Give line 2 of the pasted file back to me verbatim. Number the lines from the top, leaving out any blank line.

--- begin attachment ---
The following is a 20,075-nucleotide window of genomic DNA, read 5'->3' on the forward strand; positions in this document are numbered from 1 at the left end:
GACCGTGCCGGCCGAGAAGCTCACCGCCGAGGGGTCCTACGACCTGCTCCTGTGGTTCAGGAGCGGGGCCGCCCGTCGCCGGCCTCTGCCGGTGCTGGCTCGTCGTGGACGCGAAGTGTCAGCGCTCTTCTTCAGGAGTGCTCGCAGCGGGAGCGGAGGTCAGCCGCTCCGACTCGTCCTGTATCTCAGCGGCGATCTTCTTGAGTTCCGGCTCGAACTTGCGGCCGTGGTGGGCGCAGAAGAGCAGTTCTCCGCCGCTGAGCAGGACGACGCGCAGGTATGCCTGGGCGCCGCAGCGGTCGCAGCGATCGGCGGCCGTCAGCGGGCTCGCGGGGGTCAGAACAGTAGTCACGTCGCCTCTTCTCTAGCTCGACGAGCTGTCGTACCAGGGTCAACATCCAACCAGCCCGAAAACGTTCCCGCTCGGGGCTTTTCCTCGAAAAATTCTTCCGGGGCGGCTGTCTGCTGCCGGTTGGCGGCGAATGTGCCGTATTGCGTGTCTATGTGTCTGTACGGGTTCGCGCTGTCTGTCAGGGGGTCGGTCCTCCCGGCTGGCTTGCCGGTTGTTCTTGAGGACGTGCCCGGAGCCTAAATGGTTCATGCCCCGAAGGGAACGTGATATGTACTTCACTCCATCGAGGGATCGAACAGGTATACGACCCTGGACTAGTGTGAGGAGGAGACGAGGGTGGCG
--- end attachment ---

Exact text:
GACCGTGCCGGCCGAGAAGCTCACCGCCGAGGGGTCCTACGACCTGCTCCTGTGGTTCAGGAGCGGGGCCGCCCGTCGCCGGCCTCTGCCGGTGCTGGCTCGTCGTGGACGCGAAGTGTCAGCGCTCTTCTTCAGGAGTGCTCGCAGCGGGAGCGGAGGTCAGCCGCTCCGACTCGTCCTGTATCTCAGCGGCGATCTTCTTGAGTTCCGGCTCGAACTTGCGGCCGTGGTGGGCGCAGAAGAGCAGTTCTCCGCCGCTGAGCAGGACGACGCGCAGGTATGCCTGGGCGCCGCAGCGGTCGCAGCGATCGGCGGCCGTCAGCGGGCTCGCGGGGGTCAGAACAGTAGTCACGTCGCCTCTTCTCTAGCTCGACGAGCTGTCGTACCAGGGTCAACATCCAACCAGCCCGAAAACGTTCCCGCTCGGGGCTTTTCCTCGAAAAATTCTTCCGGGGCGGCTGTCTGCTGCCGGTTGGCGGCGAATGTGCCGTATTGCGTGTCTATGTGTCTGTACGGGTTCGCGCTGTCTGTCAGGGGGTCGGTCCTCCCGGCTGGCTTGCCGGTTGTTCTTGAGGACGTGCCCGGAGCCTAAATGGTTCATGCCCCGAAGGGAACGTGATATGTACTTCACTCCATCGAGGGATCGAACAGGTATACGACCCTGGACTAGTGTGAGGAGGAGACGAGGGTGGCG